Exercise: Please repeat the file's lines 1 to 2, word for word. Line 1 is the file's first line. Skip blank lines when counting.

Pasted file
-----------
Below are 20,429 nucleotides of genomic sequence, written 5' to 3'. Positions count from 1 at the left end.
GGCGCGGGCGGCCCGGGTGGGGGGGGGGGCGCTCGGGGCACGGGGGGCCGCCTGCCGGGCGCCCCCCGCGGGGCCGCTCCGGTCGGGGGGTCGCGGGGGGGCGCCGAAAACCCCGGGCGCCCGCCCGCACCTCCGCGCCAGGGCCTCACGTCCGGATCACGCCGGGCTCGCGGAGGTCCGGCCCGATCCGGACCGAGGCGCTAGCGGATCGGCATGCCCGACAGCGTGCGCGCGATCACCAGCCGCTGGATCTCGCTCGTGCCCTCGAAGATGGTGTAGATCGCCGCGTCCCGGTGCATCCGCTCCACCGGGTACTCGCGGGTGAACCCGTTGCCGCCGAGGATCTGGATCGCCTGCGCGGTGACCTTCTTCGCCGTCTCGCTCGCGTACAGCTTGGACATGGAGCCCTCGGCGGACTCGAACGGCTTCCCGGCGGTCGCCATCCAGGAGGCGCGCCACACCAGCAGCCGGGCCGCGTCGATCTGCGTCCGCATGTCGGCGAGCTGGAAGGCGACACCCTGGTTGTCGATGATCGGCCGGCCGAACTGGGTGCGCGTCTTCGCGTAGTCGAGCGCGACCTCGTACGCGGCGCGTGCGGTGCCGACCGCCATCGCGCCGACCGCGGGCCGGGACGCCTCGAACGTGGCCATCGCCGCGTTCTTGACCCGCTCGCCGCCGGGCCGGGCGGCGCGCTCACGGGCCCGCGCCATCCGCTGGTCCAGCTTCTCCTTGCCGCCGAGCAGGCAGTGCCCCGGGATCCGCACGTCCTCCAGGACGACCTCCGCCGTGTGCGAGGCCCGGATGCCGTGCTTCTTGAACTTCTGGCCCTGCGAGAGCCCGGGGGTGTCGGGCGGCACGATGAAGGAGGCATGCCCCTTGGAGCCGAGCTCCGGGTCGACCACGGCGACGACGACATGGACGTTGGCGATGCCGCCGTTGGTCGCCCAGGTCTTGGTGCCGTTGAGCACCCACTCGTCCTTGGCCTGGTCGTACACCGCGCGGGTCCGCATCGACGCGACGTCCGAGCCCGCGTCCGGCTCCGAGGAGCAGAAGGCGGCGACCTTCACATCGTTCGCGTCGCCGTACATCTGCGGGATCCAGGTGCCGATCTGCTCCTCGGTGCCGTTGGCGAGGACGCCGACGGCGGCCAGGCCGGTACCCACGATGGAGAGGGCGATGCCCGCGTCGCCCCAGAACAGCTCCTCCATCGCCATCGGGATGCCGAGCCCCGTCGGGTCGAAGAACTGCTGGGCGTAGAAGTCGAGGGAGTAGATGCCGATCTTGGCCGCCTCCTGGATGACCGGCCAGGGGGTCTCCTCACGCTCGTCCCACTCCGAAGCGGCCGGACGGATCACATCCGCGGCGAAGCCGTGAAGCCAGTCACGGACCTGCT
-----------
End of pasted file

Below are 20,429 nucleotides of genomic sequence, written 5' to 3'. Positions count from 1 at the left end.
GGCGCGGGCGGCCCGGGTGGGGGGGGGGGCGCTCGGGGCACGGGGGGCCGCCTGCCGGGCGCCCCCCGCGGGGCCGCTCCGGTCGGGGGGTCGCGGGGGGGCGCCGAAAACCCCGGGCGCCCGCCCGCACCTCCGCGCCAGGGCCTCACGTCCGGATCACGCCGGGCTCGCGGAGGTCCGGCCCGATCCGGACCGAGGCGCTAGCGGATCGGCATGCCCGACAGCGTGCGCGCGATCACCAGCCGCTGGATCTCGCTCGTGCCCTCGAAGATGGTGTAGATCGCCGCGTCCCGGTGCATCCGCTCCACCGGGTACTCGCGGGTGAACCCGTTGCCGCCGAGGATCTGGATCGCCTGCGCGGTGACCTTCTTCGCCGTCTCGCTCGCGTACAGCTTGGACATGGAGCCCTCGGCGGACTCGAACGGCTTCCCGGCGGTCGCCATCCAGGAGGCGCGCCACACCAGCAGCCGGGCCGCGTCGATCTGCGTCCGCATGTCGGCGAGCTGGAAGGCGACACCCTGGTTGTCGATGATCGGCCGGCCGAACTGGGTGCGCGTCTTCGCGTAGTCGAGCGCGACCTCGTACGCGGCGCGTGCGGTGCCGACCGCCATCGCGCCGACCGCGGGCCGGGACGCCTCGAACGTGGCCATCGCCGCGTTCTTGACCCGCTCGCCGCCGGGCCGGGCGGCGCGCTCACGGGCCCGCGCCATCCGCTGGTCCAGCTTCTCCTTGCCGCCGAGCAGGCAGTGCCCCGGGATCCGCACGTCCTCCAGGACGACCTCCGCCGTGTGCGAGGCCCGGATGCCGTGCTTCTTGAACTTCTGGCCCTGCGAGAGCCCGGGGGTGTCGGGCGGCACGATGAAGGAGGCATGCCCCTTGGAGCCGAGCTCCGGGTCGACCACGGCGACGACGACATGGACGTTGGCGATGCCGCCGTTGGTCGCCCAGGTCTTGGTGCCGTTGAGCACCCACTCGTCCTTGGCCTGGTCGTACACCGCGCGGGTCCGCATCGACGCGACGTCCGAGCCCGCGTCCGGCTCCGAGGAGCAGAAGGCGGCGACCTTCACATCGTTCGCGTCGCCGTACATCTGCGGGATCCAGGTGCCGATCTGCTCCTCGGTGCCGTTGGCGAGGACGCCGACGGCGGCCAGGCCGGTACCCACGATGGAGAGGGCGATGCCCGCGTCGCCCCAGAACAGCTCCTCCATCGCCATCGGGATGCCGAGCCCCGTCGGGTCGAAGAACTGCTGGGCGTAGAAGTCGAGGGAGTAGATGCCGATCTTGGCCGCCTCCTGGATGACCGGCCAGGGGGTCTCCTCACGCTCGTCCCACTCCGAAGCGGCCGGACGGATCACATCCGCGGCGAAGCCGTGAAGCCAGTCACGGACCTGCT